Often fascias etc are upvc - so bugger all external maintenance.

The biggest thing wrong with modern estate houses is the lack of parking, lack of privacy and lack of garden space.

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Seriously - are these homes any good. What about buying one in around a year's time and replacing the crappy IKEA features over time to increase the individuality etc???

We have an architect in the family and my father is a builder and they both say that most of them are tottal crap. Cheapest materials in the fabric of the buildings, not just the fittings. My dad's opinion is that most of them won't age well both becuase of the materials used or the contemporary nature of the styling. That's from a man who is a big fan of timber framed kit houses generally (for some reason I can't fathom).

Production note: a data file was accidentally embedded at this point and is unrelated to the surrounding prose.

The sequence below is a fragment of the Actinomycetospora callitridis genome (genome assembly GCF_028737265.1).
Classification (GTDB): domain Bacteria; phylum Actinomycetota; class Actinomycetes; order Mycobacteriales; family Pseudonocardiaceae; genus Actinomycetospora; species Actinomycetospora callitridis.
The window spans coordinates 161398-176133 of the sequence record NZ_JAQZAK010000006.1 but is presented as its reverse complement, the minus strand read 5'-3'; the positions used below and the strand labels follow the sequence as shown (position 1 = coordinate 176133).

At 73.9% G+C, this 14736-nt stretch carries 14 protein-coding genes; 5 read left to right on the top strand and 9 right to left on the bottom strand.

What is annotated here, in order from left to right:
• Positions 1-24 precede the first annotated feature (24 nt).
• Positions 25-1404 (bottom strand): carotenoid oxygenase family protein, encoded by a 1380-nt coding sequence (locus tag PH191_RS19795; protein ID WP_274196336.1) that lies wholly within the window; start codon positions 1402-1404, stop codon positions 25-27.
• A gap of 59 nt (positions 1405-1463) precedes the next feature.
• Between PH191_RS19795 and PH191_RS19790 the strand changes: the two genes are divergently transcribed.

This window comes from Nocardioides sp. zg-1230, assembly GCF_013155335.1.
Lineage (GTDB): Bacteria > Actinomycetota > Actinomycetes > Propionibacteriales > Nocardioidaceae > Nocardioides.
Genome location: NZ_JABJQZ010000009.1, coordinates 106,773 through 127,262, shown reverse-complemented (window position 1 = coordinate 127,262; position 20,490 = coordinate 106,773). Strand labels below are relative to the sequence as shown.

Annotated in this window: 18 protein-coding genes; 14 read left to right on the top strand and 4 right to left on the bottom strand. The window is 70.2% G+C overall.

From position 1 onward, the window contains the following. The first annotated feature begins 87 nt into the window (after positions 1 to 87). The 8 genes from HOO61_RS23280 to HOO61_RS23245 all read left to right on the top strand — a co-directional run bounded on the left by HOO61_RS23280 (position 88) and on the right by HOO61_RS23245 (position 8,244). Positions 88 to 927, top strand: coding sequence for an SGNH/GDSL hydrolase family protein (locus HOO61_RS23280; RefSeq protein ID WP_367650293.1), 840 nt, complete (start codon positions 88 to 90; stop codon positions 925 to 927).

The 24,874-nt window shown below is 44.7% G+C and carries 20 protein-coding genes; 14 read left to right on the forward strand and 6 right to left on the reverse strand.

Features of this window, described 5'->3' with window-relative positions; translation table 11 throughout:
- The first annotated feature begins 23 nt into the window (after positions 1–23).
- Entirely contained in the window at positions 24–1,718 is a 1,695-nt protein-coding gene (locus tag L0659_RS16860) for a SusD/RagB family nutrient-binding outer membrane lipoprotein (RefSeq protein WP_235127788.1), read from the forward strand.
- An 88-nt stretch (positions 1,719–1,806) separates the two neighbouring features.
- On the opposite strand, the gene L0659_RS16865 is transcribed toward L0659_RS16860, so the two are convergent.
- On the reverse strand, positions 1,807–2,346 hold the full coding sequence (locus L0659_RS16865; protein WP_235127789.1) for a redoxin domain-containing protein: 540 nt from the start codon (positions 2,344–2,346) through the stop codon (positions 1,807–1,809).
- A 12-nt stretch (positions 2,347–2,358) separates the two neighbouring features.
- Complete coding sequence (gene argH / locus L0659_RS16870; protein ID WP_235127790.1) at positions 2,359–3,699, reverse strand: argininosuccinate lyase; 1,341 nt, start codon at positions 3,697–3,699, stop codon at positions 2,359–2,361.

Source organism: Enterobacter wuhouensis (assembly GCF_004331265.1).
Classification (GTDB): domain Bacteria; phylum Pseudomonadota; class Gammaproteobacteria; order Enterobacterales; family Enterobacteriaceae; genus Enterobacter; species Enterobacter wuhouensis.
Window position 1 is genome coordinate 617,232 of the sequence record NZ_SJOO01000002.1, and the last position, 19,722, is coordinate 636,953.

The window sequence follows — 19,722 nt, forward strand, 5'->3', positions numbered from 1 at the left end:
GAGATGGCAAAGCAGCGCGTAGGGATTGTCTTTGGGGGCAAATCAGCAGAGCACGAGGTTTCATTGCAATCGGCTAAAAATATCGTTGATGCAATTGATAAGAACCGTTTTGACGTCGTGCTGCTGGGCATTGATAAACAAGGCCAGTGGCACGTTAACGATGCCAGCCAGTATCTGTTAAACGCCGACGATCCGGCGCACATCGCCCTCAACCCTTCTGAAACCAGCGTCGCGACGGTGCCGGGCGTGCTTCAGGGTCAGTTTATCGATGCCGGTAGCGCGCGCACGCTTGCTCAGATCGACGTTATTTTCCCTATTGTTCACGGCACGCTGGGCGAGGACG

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I was looking round a show house just before Christmas in Ely. Three observations from someone who knows almost nothing about building.

1. the ceiling in the hall was coming away.

2. there was shrinkage between the staircase and wall leaving a nasty-looking gap.

3. I let a bedroom door close (it had an automatic closer on it). The whole wall shook. Frankly I don't like stud partition walls. vibrations pass straight through them and so do a lot of sound. So no noisy bonking unless you want to keep the kids awake in your family home.

& this was the SHOW house.

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I was looking round a show house just before Christmas in Ely. Three observations from someone who knows almost nothing about building.